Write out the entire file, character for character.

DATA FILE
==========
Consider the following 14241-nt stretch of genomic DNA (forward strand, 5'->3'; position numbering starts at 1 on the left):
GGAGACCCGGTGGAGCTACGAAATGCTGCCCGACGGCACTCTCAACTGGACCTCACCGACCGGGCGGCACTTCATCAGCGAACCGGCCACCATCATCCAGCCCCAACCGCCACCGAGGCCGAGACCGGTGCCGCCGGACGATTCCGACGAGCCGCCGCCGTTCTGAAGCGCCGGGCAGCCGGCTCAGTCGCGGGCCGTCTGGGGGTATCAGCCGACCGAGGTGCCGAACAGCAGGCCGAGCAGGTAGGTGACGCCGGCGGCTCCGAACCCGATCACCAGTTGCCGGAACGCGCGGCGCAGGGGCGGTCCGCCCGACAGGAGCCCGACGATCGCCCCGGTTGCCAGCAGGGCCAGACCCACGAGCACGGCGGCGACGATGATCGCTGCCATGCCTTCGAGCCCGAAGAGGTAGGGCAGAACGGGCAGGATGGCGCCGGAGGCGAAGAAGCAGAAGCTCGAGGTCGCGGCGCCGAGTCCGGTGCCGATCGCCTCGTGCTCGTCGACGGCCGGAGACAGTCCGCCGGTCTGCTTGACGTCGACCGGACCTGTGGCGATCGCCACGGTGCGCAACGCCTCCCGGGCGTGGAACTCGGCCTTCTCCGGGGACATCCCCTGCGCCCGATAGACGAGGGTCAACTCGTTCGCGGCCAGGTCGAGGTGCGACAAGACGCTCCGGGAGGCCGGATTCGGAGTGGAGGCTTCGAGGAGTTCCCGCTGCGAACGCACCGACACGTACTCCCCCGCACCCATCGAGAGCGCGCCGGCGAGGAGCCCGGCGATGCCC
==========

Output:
Consider the following 14241-nt stretch of genomic DNA (forward strand, 5'->3'; position numbering starts at 1 on the left):
GGAGACCCGGTGGAGCTACGAAATGCTGCCCGACGGCACTCTCAACTGGACCTCACCGACCGGGCGGCACTTCATCAGCGAACCGGCCACCATCATCCAGCCCCAACCGCCACCGAGGCCGAGACCGGTGCCGCCGGACGATTCCGACGAGCCGCCGCCGTTCTGAAGCGCCGGGCAGCCGGCTCAGTCGCGGGCCGTCTGGGGGTATCAGCCGACCGAGGTGCCGAACAGCAGGCCGAGCAGGTAGGTGACGCCGGCGGCTCCGAACCCGATCACCAGTTGCCGGAACGCGCGGCGCAGGGGCGGTCCGCCCGACAGGAGCCCGACGATCGCCCCGGTTGCCAGCAGGGCCAGACCCACGAGCACGGCGGCGACGATGATCGCTGCCATGCCTTCGAGCCCGAAGAGGTAGGGCAGAACGGGCAGGATGGCGCCGGAGGCGAAGAAGCAGAAGCTCGAGGTCGCGGCGCCGAGTCCGGTGCCGATCGCCTCGTGCTCGTCGACGGCCGGAGACAGTCCGCCGGTCTGCTTGACGTCGACCGGACCTGTGGCGATCGCCACGGTGCGCAACGCCTCCCGGGCGTGGAACTCGGCCTTCTCCGGGGACATCCCCTGCGCCCGATAGACGAGGGTCAACTCGTTCGCGGCCAGGTCGAGGTGCGACAAGACGCTCCGGGAGGCCGGATTCGGAGTGGAGGCTTCGAGGAGTTCCCGCTGCGAACGCACCGACACGTACTCCCCCGCACCCATCGAGAGCGCGCCGGCGAGGAGCCCGGCGATGCCC